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Wednesday, 20 March, 2002, 12:06 GMT
One-a-day violence against teachers
Teachers fear false accusations if they break up fights
Violent attacks against teachers by pupils are being reported at the rate of one a day, says a teachers' union.

And fuelling the indiscipline is pupils' awareness that teachers have only limited sanctions against them.

The comments come as an industrial tribunal hears claims that a teacher in London had been assaulted by pupils and faced a climate of intimidation.

Aggression against teachers
85,000 teachers have experienced pupil "aggression'' over two years
297 teachers took three or more days off work due to assault
58,000 teachers have experienced parental "aggression" over two years

Source: Teacher Support Network

"Teachers are expected to put up with the type of behaviour that if it happened anywhere else would be treated as a criminal act," says Nigel de Gruchy, general secretary of the National Association of Schoolmasters Union of Women Teachers.

And he says that the violence faced by school staff is "in a nutshell, a reflection of the increasing number of dysfunctional families and dysfunctional parents".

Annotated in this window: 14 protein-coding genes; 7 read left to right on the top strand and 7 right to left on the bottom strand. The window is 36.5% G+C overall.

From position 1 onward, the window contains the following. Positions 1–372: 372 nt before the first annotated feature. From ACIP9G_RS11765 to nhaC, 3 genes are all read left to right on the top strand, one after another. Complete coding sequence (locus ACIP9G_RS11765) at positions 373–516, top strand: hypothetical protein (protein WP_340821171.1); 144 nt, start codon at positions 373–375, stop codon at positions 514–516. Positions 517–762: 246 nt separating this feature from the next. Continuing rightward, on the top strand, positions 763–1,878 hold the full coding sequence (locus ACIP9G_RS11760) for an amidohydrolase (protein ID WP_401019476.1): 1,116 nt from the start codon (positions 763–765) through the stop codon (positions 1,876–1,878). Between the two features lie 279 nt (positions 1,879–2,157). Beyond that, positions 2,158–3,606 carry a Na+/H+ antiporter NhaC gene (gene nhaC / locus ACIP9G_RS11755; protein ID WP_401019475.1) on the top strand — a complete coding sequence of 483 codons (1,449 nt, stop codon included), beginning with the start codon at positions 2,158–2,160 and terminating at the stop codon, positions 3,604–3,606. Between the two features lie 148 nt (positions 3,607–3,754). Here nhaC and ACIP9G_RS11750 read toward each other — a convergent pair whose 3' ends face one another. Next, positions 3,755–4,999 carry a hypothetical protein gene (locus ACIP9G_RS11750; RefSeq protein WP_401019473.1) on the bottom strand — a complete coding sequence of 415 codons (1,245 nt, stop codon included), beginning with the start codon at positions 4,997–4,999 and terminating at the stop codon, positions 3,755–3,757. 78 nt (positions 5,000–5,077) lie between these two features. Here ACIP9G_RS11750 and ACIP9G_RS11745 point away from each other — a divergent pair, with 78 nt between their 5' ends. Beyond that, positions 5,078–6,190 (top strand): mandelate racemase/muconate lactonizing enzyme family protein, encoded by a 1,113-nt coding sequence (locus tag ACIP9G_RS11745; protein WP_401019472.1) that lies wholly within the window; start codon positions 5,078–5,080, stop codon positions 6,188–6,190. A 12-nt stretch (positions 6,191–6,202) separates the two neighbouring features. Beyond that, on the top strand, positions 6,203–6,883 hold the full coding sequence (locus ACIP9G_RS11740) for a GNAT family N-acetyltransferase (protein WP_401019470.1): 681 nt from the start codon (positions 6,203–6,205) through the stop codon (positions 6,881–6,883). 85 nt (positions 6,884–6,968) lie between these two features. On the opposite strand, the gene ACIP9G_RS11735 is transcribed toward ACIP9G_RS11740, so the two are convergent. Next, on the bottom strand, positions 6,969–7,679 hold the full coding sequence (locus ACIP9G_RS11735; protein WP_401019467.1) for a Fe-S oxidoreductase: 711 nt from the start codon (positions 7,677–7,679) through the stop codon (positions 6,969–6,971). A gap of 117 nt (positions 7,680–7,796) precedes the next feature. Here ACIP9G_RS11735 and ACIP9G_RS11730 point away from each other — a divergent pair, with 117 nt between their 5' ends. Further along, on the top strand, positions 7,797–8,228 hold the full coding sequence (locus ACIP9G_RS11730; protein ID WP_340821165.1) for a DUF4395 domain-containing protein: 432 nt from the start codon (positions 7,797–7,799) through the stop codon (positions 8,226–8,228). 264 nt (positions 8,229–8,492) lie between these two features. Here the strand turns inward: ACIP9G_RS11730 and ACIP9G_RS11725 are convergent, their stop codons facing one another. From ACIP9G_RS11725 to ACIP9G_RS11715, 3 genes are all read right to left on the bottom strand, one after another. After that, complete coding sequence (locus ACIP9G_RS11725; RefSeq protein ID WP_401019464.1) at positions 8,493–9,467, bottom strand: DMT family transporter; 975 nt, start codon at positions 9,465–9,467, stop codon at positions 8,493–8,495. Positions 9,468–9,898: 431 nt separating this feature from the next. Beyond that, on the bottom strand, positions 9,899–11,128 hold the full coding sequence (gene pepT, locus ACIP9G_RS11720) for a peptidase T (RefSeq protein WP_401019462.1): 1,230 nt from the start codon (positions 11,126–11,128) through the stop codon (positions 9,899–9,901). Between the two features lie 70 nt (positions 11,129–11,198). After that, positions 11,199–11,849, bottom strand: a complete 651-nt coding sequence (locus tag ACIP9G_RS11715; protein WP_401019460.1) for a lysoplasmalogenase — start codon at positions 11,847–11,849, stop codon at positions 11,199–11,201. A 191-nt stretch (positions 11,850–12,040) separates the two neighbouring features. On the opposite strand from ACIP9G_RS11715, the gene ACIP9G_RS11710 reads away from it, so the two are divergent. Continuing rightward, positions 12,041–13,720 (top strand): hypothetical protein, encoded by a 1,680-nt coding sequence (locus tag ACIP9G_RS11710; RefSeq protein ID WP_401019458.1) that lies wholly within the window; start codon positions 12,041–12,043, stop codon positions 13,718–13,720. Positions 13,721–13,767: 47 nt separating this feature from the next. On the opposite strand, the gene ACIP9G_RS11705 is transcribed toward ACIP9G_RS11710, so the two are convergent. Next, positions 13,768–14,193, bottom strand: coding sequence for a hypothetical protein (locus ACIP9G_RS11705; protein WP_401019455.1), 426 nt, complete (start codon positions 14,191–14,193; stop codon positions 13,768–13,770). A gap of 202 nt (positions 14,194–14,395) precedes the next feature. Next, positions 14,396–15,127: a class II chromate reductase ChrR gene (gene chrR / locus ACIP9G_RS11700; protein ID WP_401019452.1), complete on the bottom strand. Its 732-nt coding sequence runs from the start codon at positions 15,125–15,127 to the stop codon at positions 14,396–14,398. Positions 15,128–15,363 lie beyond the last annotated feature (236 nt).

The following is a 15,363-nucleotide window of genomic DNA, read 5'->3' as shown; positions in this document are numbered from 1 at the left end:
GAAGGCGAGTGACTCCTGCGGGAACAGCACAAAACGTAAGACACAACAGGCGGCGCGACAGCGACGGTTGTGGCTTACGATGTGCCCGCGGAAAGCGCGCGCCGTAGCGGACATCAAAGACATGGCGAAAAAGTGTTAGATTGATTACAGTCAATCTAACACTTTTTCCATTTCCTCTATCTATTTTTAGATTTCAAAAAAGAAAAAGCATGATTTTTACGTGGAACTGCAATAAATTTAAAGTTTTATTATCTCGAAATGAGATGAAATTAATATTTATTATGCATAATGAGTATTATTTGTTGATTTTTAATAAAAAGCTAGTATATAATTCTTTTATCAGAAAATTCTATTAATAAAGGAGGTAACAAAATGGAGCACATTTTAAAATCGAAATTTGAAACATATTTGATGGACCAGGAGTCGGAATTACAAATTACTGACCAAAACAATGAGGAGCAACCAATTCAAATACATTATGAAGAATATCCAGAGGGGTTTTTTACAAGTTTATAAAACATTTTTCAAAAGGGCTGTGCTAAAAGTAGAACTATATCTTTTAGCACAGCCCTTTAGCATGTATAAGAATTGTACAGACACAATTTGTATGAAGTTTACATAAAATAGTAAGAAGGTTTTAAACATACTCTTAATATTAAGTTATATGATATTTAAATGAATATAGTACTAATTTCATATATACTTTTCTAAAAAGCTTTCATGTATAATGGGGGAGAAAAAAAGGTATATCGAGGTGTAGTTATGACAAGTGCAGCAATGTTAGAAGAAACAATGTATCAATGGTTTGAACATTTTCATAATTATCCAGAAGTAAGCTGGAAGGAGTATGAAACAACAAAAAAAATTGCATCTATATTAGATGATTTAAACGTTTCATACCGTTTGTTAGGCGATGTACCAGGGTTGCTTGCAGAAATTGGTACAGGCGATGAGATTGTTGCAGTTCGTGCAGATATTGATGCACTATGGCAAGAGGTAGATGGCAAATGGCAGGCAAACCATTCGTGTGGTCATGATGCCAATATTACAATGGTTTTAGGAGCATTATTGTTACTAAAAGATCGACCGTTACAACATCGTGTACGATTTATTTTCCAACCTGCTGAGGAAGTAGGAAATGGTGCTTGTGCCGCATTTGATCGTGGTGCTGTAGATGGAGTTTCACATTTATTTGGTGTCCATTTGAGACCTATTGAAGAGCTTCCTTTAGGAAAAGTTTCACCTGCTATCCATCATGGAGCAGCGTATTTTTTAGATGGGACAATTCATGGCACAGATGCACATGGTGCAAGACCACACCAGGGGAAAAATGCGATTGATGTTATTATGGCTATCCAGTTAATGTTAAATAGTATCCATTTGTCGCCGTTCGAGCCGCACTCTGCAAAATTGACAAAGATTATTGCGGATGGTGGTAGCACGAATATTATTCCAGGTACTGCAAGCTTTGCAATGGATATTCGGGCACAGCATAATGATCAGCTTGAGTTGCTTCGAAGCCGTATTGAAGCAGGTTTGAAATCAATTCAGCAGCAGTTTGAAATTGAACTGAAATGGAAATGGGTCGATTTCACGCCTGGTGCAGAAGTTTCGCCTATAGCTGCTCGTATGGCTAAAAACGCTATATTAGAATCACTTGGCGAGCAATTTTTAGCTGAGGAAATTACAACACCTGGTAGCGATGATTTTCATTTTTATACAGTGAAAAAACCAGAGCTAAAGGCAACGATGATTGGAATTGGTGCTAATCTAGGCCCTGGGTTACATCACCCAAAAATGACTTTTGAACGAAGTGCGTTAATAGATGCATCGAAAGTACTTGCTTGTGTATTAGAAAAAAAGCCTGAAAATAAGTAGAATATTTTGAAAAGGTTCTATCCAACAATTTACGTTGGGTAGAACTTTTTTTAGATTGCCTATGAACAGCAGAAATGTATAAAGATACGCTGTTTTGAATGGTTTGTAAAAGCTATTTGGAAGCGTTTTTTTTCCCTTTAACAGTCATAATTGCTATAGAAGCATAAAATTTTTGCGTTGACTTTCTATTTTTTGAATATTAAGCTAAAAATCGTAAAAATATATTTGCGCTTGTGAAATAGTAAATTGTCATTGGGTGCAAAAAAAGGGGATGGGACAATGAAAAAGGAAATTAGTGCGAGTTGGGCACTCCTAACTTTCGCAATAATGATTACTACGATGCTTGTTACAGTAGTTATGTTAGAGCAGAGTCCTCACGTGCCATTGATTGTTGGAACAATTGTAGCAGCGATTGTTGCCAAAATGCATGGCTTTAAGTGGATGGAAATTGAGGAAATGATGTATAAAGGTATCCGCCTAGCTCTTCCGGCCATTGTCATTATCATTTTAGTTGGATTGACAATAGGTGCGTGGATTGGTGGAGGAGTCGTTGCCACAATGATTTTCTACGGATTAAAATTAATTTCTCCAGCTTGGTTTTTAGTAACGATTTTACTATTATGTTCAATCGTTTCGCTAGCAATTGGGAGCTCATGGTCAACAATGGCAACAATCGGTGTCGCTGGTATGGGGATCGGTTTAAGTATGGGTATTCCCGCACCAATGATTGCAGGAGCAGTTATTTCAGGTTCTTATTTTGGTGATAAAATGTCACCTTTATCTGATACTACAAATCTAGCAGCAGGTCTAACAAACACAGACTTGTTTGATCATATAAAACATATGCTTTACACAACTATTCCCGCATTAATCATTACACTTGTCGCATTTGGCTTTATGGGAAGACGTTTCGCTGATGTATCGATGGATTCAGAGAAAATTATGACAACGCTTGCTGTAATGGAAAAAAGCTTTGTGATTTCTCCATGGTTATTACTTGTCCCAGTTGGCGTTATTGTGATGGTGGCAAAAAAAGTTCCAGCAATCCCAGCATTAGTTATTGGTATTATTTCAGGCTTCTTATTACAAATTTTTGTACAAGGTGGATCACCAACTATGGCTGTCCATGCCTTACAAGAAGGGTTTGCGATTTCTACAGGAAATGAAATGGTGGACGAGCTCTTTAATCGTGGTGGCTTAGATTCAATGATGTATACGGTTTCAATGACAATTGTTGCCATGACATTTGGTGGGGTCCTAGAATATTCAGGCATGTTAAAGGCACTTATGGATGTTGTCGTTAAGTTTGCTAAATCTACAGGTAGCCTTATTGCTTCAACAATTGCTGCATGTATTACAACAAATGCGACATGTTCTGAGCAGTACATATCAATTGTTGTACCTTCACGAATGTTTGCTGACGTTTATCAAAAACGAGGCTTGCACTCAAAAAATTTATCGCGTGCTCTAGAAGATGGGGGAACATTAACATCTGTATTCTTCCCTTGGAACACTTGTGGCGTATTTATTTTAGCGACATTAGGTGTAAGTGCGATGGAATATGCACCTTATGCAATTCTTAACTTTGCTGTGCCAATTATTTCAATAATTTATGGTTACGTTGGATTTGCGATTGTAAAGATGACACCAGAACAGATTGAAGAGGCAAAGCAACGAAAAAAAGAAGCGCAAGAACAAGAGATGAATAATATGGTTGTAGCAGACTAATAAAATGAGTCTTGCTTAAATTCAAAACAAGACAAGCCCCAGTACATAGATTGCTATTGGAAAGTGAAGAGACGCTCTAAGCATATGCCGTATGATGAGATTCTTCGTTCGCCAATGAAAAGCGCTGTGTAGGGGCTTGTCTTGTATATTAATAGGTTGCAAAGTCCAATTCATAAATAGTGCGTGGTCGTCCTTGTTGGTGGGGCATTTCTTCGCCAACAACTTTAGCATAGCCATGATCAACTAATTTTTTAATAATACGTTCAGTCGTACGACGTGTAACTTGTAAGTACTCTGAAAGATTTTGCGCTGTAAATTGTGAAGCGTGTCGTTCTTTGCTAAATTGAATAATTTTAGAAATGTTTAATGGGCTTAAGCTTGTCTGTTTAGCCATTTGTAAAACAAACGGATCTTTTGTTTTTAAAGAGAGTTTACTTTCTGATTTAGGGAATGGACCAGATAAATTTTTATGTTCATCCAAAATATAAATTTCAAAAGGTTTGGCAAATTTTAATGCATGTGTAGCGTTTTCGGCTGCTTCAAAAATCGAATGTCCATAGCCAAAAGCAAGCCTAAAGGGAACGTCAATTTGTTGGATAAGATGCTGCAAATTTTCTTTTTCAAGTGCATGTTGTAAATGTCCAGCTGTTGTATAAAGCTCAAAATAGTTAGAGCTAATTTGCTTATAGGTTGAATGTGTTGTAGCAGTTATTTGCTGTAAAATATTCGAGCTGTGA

"We need to get these disruptive youngsters out of school more quickly - and there need to be enough alternative places for these pupils."

And he says that there has been an upsurge in requests from teachers wanting to hold ballots to refuse to teach disruptive pupils.

However statistics on legal proceedings following assaults on the union's members show that there has been a drop in cases since a peak in 1997.

Last year, legal action was taken in 23 cases, compared with 57 cases in 1997. This represented a big increase on 1991, when there were only seven cases.

But these figures only represent a small proportion of a wider problem - and the Teacher Support Network says that there are tens of thousands of incidents of verbal and physical intimidation and aggression each year.

The support network, which operates a helpline offering advice to teachers, says that there were 85,000 cases of pupil aggression towards teachers over two years.

The problem with indiscipline also reflects the way "the professional role of teachers has been diminished over the years", said a union spokesperson.

And also teachers were reluctant to enforce discipline, such as breaking up fights, in case they became the subject of malicious allegations from pupils.

"Teachers are frightened of getting involved, and worried about the language they can use, in case it is misrepresented afterwards."

There were also problems with parents who could not enforce any discipline on their own children and who expected teachers to act as "surrogate parents".

"There are parents who come to school and say that they cannot get their children to put on their shoes, or go to the dentist or whatever, and they expect the teachers to take on the responsibilities of a parent."

See also:

13 Feb 02 | Education
Getting parents in line at school
28 May 01 | Education
Violent parents in 'school rage'
25 Feb 02 | Education
Special orders curbing pupils
23 Mar 01 | Education
Parents warned: No 'aggro' in school
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